Buy-to-let landlords, who include around a third of Scotland’s MPs, face a significant squeeze on their returns following John Swinney’s Scottish budget.

The Finance Secretary said second homes would face an additional 3% levy on top of his new Land and Buildings Transaction Tax, mimicking chancellor George Osborne’s 3% surcharge on stamp duty aimed at the buy to let market. Both new taxes will arrive next April and will add 3% to each band of stamp duty or LBTT.

Swinney told MSPs at Holyrood: “I am conscious of the issue of second homes. We need to ensure that the opportunities for first-time buyers to enter the market in Scotland are as strong as they possibly can be and we need to make certain that tax changes elsewhere in the United Kingdom do not make it harder for people to get on the property ladder.”

Experts said without a so-called ‘copycat’ tax, the Scottish market could have pulled investor money away from the south, reducing the supply for first-time buyers.

Alison Mitchell, mortgage adviser at financial planners Robson Macintosh in Edinburgh, said a buy-to-let investment of £145,000, currently free of LBTT, would now cost an extra £4350. The tax on a property costing £250,001 would rise from £2100 to £9500, while a £325,000 buy-to-let currently attracting LBTT of £5850 would from April have an added levy of £9750, making a total of £15,600.

“Landlords will no doubt be disappointed with yet another hike in costs, and rents could increase as demand yet again outstrips supply on the rental front,” Mitchell said. “This will not help the age-long problem of property shortage. On the other hand, first-time buyers have been given a boost hopefully enabling them to purchase the properties that would have otherwise been snapped up for the BTL/second home market.”

John Blackwood, chief executive of the Scottish Association of Landlords, said: “Landlords have a major part to play in solving Scotland’s housing crisis...the Scottish government should be encouraging more investment by responsible landlords whilst ensuring highest standards are met, instead of seemingly doing everything it can to dissuade them. Reducing investment will only create a space for rogue landlords and letting agents.

“We firmly believe that the biggest losers from today's statement will be tenants who will now find it even harder to get the accommodation they want at a price they can afford.”

Property agents said it would lead to a stampede of buyers over the next few months, to beat the deadline, and then to sellers having to accept lower prices and effectively fund the levy.

Karen Barrett, chief executive of, says extra taxation is “a kick in the teeth for landlords who've already had to cope with the loss of buy-to-let tax relief, which in some cases has already wiped out their profits”. Up until the last Budget, higher earners buying to let had been able to claim tax relief on their mortgage interest payments at their marginal rate of tax, allowing those on higher or top rate to receive 40 or 45 per cent relief respectively. Now a flat rate of 20 per cent will apply, with the higher reliefs phased out over the next 16 months.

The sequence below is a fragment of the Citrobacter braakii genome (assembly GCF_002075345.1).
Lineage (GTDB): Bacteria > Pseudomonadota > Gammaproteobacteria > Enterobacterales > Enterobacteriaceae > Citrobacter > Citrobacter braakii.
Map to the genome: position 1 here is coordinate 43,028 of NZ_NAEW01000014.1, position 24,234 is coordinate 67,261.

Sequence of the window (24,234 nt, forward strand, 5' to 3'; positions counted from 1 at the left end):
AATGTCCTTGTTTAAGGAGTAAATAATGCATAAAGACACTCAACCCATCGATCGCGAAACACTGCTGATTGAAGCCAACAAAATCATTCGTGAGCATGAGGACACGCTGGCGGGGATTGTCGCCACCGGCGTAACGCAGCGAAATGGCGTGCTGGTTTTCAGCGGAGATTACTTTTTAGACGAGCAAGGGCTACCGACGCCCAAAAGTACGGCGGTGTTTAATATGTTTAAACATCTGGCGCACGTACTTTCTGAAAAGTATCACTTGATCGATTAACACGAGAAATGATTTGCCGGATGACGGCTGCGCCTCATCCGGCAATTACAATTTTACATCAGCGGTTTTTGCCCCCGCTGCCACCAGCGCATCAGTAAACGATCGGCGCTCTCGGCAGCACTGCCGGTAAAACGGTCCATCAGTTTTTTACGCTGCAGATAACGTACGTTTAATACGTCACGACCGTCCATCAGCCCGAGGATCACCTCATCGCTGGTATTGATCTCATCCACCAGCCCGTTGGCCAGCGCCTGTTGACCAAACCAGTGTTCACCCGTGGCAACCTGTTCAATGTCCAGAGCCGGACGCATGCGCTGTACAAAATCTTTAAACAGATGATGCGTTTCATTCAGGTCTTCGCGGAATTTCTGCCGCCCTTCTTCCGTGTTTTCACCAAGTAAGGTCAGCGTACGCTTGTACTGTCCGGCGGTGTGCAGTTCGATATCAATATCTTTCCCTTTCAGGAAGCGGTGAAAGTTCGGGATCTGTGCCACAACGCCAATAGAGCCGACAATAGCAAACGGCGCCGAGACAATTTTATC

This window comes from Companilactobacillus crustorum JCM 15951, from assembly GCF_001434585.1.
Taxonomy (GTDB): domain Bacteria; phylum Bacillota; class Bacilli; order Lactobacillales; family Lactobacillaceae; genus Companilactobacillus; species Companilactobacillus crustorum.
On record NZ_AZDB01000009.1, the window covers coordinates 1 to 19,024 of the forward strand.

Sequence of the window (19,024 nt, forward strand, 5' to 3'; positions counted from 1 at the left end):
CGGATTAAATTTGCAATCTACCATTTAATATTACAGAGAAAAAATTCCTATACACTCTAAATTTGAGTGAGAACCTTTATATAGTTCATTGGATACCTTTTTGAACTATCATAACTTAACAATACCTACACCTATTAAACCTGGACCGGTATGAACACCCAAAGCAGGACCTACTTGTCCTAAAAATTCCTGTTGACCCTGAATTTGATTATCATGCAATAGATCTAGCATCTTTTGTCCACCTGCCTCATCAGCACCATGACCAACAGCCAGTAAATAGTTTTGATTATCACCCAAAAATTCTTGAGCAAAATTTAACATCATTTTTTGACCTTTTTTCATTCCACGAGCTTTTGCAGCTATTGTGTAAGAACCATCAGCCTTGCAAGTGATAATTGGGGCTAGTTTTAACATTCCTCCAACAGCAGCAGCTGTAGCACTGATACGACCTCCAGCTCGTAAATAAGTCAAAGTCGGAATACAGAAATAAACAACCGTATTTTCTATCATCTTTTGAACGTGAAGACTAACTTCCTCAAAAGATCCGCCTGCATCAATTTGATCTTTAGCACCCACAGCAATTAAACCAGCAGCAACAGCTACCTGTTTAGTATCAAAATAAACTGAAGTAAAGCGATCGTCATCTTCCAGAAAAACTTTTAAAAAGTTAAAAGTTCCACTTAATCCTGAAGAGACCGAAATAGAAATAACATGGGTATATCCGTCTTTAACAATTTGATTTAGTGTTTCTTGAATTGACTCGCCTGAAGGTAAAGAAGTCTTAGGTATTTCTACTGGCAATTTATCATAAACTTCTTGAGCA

“The ultimate goal may be to free up more housing for first-time buyers, but the short term effect may just be rent hikes for those currently renting - or less well-off landlords having to sell up,” Ms Barrett said. “Many pensioners too must be grinding their teeth - with the arrival of pension freedom, using one's pension pot to buy rental property was seen by some as a real alternative to a traditional pension, despite the extra complications and tax issues.”

She went on: “As for how landlords can bounce back from this, the options are pretty limited. One option is to place your property portfolio in a limited company structure. You would then pay corporation tax rather than income tax on your profits, which might serve to offset some of the losses - but your mortgage options will narrow as fewer providers will lend to a company. Another way may be if you have a spouse who pays a lower rate of income tax - you could transfer one or more properties to them. However everyone's situation will be unique, so the best way to meet this new challenge is by talking it over with a financial adviser.”

Rob Burgeman, divisional director at Brewin Dolphin, said: “Landlords are finding it hard to get to grips with the fact that they will be prevented from deducting mortgage interest, which is an expense, from their profits, and will instead be given a 20% tax credit on their eventual tax bill. For higher-rate taxpayers this means effectively paying tax on mortgage interest– in addition to the interest itself- and for many people, this just doesn’t make sense. The death of the buy-to-let investor may be going too far, but the balance has certainly tipped in favour of wealthier investors who do not need a mortgage.”